Most BYOD businesses exposing data to cyber criminals
A new report found that over half of the 570 UK IT professionals surveyed have no personal device policy in place
New research has shown that the vast majority of businesses are exposing sensitive corporate data to cyber criminals by failing to implement effective BYOD strategies.
The report, released this week, found that just over half of the 570 UK IT professionals surveyed have no personal device policy in place and that 23 per cent of those with BYOD policies are willing to make exceptions for executives, who handle some of the most sensitive data.
Companies ignoring security and employee BYOD education are jeopardising their confidential data, exposing it to theft, corruption, hackers, malware and more, according to security firm Acronis and independent research body Ponemon Institute, who were behind the report.
Twenty-three per cent of companies surveyed said they did not allow staff to access the corporate network from their own personal devices. However, Gartner predicts that half of all companies will actually require employees to use their own mobile devices for work by 2017.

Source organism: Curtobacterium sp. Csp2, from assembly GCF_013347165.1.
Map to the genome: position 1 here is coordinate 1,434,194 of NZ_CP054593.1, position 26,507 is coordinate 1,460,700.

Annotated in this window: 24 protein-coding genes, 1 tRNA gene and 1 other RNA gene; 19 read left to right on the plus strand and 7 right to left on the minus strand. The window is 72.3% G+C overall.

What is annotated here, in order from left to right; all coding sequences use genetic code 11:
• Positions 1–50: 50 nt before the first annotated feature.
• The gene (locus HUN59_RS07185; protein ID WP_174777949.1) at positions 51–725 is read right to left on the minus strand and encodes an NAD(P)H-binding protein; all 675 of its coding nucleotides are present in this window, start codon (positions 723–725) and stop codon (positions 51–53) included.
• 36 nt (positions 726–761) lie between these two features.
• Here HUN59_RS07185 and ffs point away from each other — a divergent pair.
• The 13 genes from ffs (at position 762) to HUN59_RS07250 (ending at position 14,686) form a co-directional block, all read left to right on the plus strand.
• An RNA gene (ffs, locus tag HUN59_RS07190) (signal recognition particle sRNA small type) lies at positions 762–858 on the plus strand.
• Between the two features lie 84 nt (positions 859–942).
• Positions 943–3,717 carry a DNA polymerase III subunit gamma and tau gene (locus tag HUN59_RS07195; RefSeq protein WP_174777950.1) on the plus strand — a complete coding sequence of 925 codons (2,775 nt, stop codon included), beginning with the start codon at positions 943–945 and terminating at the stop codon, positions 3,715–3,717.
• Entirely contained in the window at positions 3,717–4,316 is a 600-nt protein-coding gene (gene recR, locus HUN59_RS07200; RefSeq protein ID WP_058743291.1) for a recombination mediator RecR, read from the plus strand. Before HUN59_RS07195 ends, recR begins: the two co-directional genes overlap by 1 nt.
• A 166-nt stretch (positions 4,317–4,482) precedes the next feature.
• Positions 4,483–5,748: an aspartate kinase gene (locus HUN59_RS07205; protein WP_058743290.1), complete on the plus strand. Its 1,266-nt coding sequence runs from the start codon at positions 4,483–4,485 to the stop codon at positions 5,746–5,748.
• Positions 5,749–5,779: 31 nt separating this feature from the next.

Meanwhile, nearly 80 per cent of respondents said they haven't educated staff on the risks of BYOD.
"Personal devices have permanently and positively changed the workplace, particularly in the way employees collaborate, work remotely and interact with company data," said Rick Powles, managing director UK and Ireland, Acronis.
"BYOD is a huge opportunity for companies, but our research shows troubling signs of negligence in the face of these dangers. However, with policies and solutions that manage the flow of data between multiple devices and environments, companies can practice safe BYOD with confidence."
According to the research, cloud storage and file sharing services like DropBox are commonly used by employees but 69 per cent of organisations said they don't have a policy in place around public clouds and 80 per cent said they haven't trained their staff how to use these platforms without risking company data.
Acronis architect and mobility specialist, Cedric Martin, told Techworld that companies who implement BYOD solutions stand to save money on devices they would usually buy for employees, while also increasing flexibility and ultimately productivity.
Acronis has a mobile file management solution called mobilEcho for enterprise mobility users that aims to help IT provide employees with secure and managed access, via active directory authentication, to files and content on enterprise file servers.